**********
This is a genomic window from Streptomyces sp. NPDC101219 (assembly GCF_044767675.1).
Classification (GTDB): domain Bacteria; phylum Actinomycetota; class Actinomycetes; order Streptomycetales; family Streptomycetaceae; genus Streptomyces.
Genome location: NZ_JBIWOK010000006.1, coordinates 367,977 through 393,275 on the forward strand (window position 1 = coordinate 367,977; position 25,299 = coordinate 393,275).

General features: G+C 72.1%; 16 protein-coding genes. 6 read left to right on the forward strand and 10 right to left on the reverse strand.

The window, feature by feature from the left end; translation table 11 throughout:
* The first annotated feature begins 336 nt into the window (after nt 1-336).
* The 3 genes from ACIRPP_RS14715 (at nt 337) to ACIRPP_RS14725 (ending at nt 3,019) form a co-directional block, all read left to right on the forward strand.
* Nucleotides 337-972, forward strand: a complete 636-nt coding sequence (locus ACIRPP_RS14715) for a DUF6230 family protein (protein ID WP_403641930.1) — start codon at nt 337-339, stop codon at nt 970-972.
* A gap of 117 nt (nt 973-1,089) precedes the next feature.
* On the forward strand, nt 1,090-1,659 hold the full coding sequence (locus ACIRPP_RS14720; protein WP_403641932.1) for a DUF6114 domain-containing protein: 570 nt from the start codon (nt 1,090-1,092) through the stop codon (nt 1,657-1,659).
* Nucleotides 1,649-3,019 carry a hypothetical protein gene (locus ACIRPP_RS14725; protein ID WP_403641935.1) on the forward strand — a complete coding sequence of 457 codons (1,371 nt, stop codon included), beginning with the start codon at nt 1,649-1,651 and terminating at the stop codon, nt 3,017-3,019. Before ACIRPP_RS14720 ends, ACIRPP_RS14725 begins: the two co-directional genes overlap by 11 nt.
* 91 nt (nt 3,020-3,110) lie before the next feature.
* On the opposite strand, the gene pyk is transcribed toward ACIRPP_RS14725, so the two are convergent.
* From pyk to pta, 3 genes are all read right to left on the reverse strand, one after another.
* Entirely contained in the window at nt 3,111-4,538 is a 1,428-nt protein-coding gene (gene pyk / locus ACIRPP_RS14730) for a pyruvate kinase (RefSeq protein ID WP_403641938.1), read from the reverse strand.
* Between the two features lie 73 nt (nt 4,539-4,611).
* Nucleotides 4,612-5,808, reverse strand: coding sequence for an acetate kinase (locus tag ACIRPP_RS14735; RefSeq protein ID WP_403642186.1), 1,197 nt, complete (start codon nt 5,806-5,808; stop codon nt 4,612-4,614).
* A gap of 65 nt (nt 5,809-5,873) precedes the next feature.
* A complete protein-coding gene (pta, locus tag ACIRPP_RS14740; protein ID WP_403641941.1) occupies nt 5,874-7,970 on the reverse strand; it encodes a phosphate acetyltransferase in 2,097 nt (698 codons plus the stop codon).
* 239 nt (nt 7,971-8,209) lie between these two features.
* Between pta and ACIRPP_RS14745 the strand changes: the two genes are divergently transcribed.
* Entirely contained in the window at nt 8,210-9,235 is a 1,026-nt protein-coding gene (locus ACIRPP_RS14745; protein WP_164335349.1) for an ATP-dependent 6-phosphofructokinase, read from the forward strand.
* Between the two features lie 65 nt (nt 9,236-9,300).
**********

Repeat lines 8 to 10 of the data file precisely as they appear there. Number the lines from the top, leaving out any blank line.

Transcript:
* Nucleotides 337-972, forward strand: a complete 636-nt coding sequence (locus ACIRPP_RS14715) for a DUF6230 family protein (protein ID WP_403641930.1) — start codon at nt 337-339, stop codon at nt 970-972.
* A gap of 117 nt (nt 973-1,089) precedes the next feature.
* On the forward strand, nt 1,090-1,659 hold the full coding sequence (locus ACIRPP_RS14720; protein WP_403641932.1) for a DUF6114 domain-containing protein: 570 nt from the start codon (nt 1,090-1,092) through the stop codon (nt 1,657-1,659).